"They entered Cholula and went to a house where they lodged altogether, and their Indians with them, although upon their guard, being for the present plentifully supplied with provisions." [Footnote: ib., ii, 311]
Although the Spaniards numbered about four hundred, and their allied Indians about a thousand, they found accommodations in a single joint tenement house of the Aboriginal American model. Attention is called to this fact, because we shall find the Village Indians, as a rule, living in large houses, each containing many apartments, and accommodating five hundred or more persons. The household of several families of the northern Indians reappears in the southern tribes in a much greater household of a hundred or more families in a single joint tenement house, but not unlikely broken up into several household groups. The pueblo consisted sometimes of one, sometimes of two or three, and sometimes of a greater number of such houses. The plan of life within these houses is not well understood, but it can still be seen in New Mexico, and it is to be hoped it will attract investigation.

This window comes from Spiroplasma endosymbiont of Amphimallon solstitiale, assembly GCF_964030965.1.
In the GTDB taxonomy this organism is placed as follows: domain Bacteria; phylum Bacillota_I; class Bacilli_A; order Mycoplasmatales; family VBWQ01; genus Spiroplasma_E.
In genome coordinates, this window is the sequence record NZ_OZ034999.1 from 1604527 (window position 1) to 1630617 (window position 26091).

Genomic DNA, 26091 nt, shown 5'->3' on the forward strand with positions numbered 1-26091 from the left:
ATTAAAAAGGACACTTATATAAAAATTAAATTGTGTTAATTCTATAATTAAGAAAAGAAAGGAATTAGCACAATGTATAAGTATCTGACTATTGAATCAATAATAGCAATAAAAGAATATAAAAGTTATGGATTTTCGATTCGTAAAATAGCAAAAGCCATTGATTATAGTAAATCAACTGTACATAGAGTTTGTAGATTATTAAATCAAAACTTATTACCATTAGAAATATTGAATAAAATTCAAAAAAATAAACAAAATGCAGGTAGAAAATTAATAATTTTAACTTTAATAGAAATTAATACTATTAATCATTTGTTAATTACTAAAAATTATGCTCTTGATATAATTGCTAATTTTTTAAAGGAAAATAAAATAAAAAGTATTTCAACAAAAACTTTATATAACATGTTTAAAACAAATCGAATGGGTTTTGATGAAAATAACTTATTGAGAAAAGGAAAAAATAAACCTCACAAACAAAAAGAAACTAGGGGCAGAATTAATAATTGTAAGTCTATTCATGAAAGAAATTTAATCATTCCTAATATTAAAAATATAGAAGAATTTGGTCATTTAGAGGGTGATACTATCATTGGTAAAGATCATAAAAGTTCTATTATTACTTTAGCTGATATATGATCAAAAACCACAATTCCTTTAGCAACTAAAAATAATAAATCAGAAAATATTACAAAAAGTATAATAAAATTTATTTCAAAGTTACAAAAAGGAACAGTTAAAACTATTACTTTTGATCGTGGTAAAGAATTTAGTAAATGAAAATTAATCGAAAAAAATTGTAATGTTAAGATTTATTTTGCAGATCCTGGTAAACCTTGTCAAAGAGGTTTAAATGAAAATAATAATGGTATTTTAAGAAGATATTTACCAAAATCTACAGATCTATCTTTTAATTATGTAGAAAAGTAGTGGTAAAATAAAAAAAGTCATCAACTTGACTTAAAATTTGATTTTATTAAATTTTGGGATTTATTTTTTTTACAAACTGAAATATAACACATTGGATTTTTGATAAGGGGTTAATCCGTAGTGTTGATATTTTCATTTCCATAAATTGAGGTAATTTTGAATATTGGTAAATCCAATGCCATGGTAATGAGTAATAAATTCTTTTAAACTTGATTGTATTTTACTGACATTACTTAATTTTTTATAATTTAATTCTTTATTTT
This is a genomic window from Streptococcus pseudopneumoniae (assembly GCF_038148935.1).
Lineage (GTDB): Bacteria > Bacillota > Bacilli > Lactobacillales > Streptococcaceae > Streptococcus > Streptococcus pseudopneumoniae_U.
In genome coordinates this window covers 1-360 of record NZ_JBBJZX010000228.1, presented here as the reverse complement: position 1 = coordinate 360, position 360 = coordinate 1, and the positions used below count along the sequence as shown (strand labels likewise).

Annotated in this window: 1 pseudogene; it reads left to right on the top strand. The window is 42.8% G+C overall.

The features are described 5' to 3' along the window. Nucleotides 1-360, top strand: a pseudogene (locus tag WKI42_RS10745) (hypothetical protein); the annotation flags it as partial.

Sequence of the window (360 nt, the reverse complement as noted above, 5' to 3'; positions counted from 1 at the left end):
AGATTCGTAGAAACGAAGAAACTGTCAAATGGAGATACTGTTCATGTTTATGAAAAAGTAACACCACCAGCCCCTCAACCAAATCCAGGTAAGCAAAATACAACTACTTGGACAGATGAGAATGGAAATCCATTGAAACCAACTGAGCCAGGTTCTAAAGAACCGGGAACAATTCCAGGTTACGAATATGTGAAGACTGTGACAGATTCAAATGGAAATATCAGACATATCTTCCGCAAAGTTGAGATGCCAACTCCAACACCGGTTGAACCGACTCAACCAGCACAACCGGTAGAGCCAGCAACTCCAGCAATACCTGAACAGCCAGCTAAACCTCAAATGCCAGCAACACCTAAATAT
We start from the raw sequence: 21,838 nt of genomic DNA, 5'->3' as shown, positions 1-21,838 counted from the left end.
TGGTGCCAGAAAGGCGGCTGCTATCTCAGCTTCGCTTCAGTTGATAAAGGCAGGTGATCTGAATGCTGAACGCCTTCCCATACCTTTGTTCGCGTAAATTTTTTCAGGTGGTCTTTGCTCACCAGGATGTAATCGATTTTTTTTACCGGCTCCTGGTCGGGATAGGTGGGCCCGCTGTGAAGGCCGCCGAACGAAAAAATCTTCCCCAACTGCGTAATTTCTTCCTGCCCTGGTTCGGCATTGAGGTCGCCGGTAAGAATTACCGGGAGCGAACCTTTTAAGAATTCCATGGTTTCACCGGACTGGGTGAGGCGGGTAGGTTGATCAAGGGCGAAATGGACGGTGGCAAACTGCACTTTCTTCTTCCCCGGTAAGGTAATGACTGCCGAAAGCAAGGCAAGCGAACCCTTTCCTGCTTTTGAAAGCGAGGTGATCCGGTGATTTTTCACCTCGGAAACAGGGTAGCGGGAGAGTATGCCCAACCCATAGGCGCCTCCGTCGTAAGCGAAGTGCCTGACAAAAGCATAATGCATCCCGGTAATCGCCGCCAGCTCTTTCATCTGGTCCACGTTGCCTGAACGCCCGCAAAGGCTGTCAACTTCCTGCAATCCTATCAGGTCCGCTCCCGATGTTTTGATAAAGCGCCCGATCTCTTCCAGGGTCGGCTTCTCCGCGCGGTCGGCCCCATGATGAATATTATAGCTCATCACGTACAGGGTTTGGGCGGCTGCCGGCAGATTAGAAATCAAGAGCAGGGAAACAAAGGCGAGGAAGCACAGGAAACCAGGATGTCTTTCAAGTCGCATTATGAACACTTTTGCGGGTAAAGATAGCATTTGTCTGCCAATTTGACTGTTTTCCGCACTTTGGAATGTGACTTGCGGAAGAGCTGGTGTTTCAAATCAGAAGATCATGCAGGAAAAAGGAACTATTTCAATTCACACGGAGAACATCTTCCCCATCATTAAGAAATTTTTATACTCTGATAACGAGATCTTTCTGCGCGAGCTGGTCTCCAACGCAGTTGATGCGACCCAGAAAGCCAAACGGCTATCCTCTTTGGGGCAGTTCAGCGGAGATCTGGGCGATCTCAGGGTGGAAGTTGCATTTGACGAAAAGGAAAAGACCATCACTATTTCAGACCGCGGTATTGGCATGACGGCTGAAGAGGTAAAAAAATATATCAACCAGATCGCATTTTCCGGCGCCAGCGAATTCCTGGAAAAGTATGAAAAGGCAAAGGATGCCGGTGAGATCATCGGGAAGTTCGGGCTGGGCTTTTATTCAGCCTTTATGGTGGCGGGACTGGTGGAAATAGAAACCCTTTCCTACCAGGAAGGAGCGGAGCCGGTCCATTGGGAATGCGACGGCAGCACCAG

Speaking of the Maya Indians of Yucatan, Herrera remarks that "they are still generous and free-hearted, so that they will make everybody eat that comes into their houses, which is everywhere practiced in traveling." [Footnote: Herrera's History of America, iv, 117.]